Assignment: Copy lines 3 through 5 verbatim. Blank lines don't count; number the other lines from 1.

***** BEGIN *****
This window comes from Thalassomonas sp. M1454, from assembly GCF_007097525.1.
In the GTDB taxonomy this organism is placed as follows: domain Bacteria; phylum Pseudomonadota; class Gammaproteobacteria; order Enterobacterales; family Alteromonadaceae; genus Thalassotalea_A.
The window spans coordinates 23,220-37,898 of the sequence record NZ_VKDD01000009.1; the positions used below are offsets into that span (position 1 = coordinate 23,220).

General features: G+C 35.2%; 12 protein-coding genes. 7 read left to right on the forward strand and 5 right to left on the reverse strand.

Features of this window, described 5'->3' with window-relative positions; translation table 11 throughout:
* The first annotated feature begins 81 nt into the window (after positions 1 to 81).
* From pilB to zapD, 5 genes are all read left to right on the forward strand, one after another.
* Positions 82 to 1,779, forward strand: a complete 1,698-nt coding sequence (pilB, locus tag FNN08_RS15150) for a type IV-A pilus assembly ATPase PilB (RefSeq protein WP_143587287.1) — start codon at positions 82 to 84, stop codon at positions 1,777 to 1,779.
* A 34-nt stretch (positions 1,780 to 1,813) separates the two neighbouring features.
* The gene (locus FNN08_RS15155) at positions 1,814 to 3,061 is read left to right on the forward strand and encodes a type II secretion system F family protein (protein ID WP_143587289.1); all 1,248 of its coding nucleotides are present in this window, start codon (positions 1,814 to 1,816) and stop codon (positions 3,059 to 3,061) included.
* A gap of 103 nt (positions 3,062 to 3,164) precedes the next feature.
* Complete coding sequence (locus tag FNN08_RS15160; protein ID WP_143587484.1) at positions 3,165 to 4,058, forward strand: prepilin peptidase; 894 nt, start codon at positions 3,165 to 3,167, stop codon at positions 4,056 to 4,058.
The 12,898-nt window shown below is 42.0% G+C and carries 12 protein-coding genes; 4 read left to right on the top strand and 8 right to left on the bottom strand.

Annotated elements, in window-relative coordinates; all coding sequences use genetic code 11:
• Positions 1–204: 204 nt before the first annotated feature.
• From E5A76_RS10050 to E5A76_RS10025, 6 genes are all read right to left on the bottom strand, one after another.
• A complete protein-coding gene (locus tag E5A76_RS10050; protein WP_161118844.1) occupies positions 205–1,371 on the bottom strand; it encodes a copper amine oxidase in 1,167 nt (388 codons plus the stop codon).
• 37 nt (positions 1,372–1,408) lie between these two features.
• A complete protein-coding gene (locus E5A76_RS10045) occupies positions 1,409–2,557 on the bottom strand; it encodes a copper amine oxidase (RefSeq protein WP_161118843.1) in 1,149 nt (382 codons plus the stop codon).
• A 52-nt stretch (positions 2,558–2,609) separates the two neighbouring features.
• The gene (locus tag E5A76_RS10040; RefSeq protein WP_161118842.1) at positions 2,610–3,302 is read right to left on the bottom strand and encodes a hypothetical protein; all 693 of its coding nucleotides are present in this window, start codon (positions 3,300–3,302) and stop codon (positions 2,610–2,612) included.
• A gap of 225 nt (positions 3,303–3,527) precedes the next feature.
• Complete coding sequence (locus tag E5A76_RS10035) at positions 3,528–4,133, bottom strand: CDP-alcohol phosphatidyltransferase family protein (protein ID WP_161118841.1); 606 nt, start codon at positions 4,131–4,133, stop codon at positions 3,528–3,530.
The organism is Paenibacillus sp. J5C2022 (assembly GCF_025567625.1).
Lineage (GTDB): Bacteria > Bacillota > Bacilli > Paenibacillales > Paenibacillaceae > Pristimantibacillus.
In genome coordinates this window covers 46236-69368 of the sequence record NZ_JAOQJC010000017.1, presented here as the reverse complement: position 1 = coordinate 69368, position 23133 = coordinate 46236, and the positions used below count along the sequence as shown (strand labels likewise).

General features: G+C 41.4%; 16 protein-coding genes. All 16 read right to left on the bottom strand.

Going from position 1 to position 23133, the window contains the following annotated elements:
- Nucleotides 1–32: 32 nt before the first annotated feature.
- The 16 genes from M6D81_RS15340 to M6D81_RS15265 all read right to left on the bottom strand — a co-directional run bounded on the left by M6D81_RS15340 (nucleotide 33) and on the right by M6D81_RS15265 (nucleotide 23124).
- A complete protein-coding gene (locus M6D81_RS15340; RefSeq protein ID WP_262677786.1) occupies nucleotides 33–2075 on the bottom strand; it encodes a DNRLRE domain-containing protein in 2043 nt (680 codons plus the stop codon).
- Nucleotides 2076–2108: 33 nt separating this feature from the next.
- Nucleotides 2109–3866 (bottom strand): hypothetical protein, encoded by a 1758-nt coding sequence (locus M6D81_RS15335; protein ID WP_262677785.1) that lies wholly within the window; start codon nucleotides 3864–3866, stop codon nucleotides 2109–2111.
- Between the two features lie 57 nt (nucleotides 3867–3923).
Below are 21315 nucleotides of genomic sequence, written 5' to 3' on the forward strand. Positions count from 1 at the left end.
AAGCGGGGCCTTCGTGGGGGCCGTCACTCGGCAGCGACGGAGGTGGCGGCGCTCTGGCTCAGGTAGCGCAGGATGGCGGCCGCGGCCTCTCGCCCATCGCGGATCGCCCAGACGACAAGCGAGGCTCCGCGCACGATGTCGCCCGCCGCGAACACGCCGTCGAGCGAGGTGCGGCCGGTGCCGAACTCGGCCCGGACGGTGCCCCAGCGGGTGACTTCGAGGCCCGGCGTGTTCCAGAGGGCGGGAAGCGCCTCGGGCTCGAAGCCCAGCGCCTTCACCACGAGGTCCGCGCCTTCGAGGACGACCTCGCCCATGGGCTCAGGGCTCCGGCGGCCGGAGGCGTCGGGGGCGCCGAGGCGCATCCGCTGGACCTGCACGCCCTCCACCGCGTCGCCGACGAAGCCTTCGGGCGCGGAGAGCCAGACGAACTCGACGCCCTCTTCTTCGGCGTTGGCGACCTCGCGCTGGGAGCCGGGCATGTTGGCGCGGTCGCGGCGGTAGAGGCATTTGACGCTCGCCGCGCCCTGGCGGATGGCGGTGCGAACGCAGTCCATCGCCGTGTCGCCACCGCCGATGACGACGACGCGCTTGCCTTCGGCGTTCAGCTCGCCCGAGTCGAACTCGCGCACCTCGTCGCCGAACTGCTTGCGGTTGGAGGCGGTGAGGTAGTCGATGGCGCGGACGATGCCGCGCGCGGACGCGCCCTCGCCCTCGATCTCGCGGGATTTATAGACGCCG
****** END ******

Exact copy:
The window spans coordinates 23,220-37,898 of the sequence record NZ_VKDD01000009.1; the positions used below are offsets into that span (position 1 = coordinate 23,220).

General features: G+C 35.2%; 12 protein-coding genes. 7 read left to right on the forward strand and 5 right to left on the reverse strand.

Features of this window, described 5'->3' with window-relative positions; translation table 11 throughout: